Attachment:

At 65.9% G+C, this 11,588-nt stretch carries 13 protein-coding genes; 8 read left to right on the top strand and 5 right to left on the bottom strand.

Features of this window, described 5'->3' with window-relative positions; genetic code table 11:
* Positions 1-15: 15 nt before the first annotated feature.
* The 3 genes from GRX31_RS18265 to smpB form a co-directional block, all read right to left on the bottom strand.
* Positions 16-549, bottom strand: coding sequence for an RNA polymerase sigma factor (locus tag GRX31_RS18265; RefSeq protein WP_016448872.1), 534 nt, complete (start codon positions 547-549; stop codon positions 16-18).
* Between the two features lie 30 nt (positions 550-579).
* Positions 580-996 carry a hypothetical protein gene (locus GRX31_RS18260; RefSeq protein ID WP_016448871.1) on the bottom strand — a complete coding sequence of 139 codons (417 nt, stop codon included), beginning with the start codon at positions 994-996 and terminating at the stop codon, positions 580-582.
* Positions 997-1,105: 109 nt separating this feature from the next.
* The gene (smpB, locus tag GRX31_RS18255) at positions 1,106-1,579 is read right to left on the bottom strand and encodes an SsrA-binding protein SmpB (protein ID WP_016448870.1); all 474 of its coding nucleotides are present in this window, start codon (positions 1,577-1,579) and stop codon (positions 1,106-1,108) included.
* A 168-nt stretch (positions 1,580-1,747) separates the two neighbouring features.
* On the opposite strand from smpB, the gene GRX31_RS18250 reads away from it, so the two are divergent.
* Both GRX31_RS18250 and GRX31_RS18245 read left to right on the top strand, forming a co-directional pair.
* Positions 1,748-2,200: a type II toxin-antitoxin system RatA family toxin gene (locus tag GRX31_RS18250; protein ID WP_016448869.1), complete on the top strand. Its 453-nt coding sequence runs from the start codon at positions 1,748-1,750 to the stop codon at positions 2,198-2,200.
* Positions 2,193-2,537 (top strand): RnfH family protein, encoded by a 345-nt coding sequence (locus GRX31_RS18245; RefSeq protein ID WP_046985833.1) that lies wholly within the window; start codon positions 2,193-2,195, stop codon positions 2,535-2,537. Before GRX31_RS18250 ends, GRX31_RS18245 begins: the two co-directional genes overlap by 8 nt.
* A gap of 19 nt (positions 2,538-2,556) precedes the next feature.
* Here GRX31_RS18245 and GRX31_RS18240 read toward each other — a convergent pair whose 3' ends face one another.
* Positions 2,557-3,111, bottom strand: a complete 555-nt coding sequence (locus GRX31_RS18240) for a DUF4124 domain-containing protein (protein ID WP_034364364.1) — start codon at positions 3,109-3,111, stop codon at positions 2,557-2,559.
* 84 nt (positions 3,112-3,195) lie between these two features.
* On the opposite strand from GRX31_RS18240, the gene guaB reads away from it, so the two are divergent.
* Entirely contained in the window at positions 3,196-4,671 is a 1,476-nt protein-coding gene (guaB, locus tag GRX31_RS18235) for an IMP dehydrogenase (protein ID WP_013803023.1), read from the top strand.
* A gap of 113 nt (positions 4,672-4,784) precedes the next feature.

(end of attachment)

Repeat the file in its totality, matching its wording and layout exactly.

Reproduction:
At 65.9% G+C, this 11,588-nt stretch carries 13 protein-coding genes; 8 read left to right on the top strand and 5 right to left on the bottom strand.

Features of this window, described 5'->3' with window-relative positions; genetic code table 11:
* Positions 1-15: 15 nt before the first annotated feature.
* The 3 genes from GRX31_RS18265 to smpB form a co-directional block, all read right to left on the bottom strand.
* Positions 16-549, bottom strand: coding sequence for an RNA polymerase sigma factor (locus tag GRX31_RS18265; RefSeq protein WP_016448872.1), 534 nt, complete (start codon positions 547-549; stop codon positions 16-18).
* Between the two features lie 30 nt (positions 550-579).
* Positions 580-996 carry a hypothetical protein gene (locus GRX31_RS18260; RefSeq protein ID WP_016448871.1) on the bottom strand — a complete coding sequence of 139 codons (417 nt, stop codon included), beginning with the start codon at positions 994-996 and terminating at the stop codon, positions 580-582.
* Positions 997-1,105: 109 nt separating this feature from the next.
* The gene (smpB, locus tag GRX31_RS18255) at positions 1,106-1,579 is read right to left on the bottom strand and encodes an SsrA-binding protein SmpB (protein ID WP_016448870.1); all 474 of its coding nucleotides are present in this window, start codon (positions 1,577-1,579) and stop codon (positions 1,106-1,108) included.
* A 168-nt stretch (positions 1,580-1,747) separates the two neighbouring features.
* On the opposite strand from smpB, the gene GRX31_RS18250 reads away from it, so the two are divergent.
* Both GRX31_RS18250 and GRX31_RS18245 read left to right on the top strand, forming a co-directional pair.
* Positions 1,748-2,200: a type II toxin-antitoxin system RatA family toxin gene (locus tag GRX31_RS18250; protein ID WP_016448869.1), complete on the top strand. Its 453-nt coding sequence runs from the start codon at positions 1,748-1,750 to the stop codon at positions 2,198-2,200.
* Positions 2,193-2,537 (top strand): RnfH family protein, encoded by a 345-nt coding sequence (locus GRX31_RS18245; RefSeq protein ID WP_046985833.1) that lies wholly within the window; start codon positions 2,193-2,195, stop codon positions 2,535-2,537. Before GRX31_RS18250 ends, GRX31_RS18245 begins: the two co-directional genes overlap by 8 nt.
* A gap of 19 nt (positions 2,538-2,556) precedes the next feature.
* Here GRX31_RS18245 and GRX31_RS18240 read toward each other — a convergent pair whose 3' ends face one another.
* Positions 2,557-3,111, bottom strand: a complete 555-nt coding sequence (locus GRX31_RS18240) for a DUF4124 domain-containing protein (protein ID WP_034364364.1) — start codon at positions 3,109-3,111, stop codon at positions 2,557-2,559.
* 84 nt (positions 3,112-3,195) lie between these two features.
* On the opposite strand from GRX31_RS18240, the gene guaB reads away from it, so the two are divergent.
* Entirely contained in the window at positions 3,196-4,671 is a 1,476-nt protein-coding gene (guaB, locus tag GRX31_RS18235) for an IMP dehydrogenase (protein ID WP_013803023.1), read from the top strand.
* A gap of 113 nt (positions 4,672-4,784) precedes the next feature.